In reference to the LGBT column

By CLYDE H. MORGAN,

Dear Editor:

In response to the recent LGBT column in the SCT, (LGBT activists force Chick-Fil-A to chicken out by James Phillips, Nov. 27, 2019) I wish to share a discussion I had with several people that totally changed my opinion on that subject.  

During the early 70’s I was a Texas state parole officer in Dallas. The Parole Board policy required parolees to meet monthly with their parole officer in our Dallas office. It also wisely required us to go to each parolee’s place of employment and home between those monthly visits. Since most parolees worked during the day, that required us to visit their homes in the evening. A small percentage of my parolees were homosexual, so there I was at 9 p.m. knocking on a homosexual’s door.

Surprisingly, I found myself uptight, so I stopped, took a deep breath and told myself to be who I was —a professional, school-trained counselor.  Since everything I had ever heard or been told about homosexuality was bad, I decided this would be an excellent opportunity to learn what my clients had to say as well as to assist them if needed, while also protecting the public.  During my first visit and after normal, obligatory comments, the following is a verbatim account of my initial conversation with my homosexual clients:

Me: Are you a homosexual?

Him: Yes.

Me: Why are you homosexual?

Him: I don’t know.  Why are you heterosexual?

Me: I don’t know, other than I was born that way.

Him:  Me too.

Me: Well, what is it about a man’s body that attracts you?

Him: Uh, you know.

Me: No, I don’t know.

Him: Well, why are you attracted to a female’s body?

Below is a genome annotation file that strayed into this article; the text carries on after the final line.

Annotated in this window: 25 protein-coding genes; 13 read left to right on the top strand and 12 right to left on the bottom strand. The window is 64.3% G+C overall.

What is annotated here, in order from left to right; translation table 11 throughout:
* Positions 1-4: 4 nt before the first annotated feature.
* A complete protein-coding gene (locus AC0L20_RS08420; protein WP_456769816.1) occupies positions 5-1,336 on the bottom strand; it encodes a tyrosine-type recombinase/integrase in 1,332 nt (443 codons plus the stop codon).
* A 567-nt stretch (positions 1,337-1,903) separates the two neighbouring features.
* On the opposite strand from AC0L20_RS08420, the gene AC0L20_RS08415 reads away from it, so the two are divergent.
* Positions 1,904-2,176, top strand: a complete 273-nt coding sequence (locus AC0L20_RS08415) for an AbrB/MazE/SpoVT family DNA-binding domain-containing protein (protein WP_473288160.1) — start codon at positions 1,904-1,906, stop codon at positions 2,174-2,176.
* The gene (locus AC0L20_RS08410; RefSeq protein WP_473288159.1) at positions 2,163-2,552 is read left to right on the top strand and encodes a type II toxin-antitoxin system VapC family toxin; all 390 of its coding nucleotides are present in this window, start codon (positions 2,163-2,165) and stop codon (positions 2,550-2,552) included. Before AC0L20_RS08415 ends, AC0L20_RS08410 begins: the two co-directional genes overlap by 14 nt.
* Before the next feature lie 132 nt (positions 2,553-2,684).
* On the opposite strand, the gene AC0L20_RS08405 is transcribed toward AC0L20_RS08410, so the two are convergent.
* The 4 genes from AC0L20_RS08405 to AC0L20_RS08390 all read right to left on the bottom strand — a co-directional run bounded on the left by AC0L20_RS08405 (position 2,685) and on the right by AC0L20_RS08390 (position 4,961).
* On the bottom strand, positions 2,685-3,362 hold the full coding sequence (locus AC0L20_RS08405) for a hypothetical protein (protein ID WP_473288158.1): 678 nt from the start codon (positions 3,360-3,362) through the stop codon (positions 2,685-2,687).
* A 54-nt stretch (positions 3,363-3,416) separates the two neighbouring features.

Me: Certainly you know.

Him: No, I don’t.

So the first important thing I learned about homosexuals was that they no more knew why they were homosexuals than I knew why I was straight. The second important thing I learned was that they were afraid of everyone: their parole officer, their apartment manager, the police, their employer, their fellow workers, strangers, in short, almost everyone!

I found the majority of them to be of above average intelligence, personable, and highly skilled or talented in art, music, acting or writing. I cannot recall the specifics of the crimes for which they were convicted, but there were none for any type of violence. While engaged in those counseling sessions, my “uptight” attitude about homosexuality changed. Although I have no memory of ever being bullied, nothing brings me out of a corner faster than a bully, and I came to understand they were under constant, intense pressure from never knowing when the next person was going to mentally or physically attack them.

The editroial column in the SCT claimed an LGBT organization “utilized lies and appalling tactics to viciously attack Chick-Fil-A and Christian values” and GLAAD was “a Christian hating group.” That may be so. I have no current knowledge of those organizations, but I have excellent knowledge of the way, throughout history, the largest religious sects have inhumanely treated homosexuals and other minorities, including women and children.  Unfortunately and undeservedly, those horrors have been glossed over by the sects that committed them, so most of us are not aware, which is probably the case with the article’s author.

A cursory reading of the Old Testament reveals that homosexuality “is always sinful and deserving of death” while the New Testament claims “it disqualifies one from entrance into the Kingdom of God,”  which means they would be burned in Hell forever.  Jesus is not quoted on this subject.

There is not room enough in my response to address the Nature/Nurture controversy, but I fall clearly on the side that thinks Nature plays a major role in deciding who we are and to a large extent how we behave. 

Accordingly, I congratulate Chick-Fil-A on its change of policy, and  being a bit hungry right now, I think I’ll drop by our local Chick-Fil-A for a delicious meal.

Clyde Morgan

Brandon

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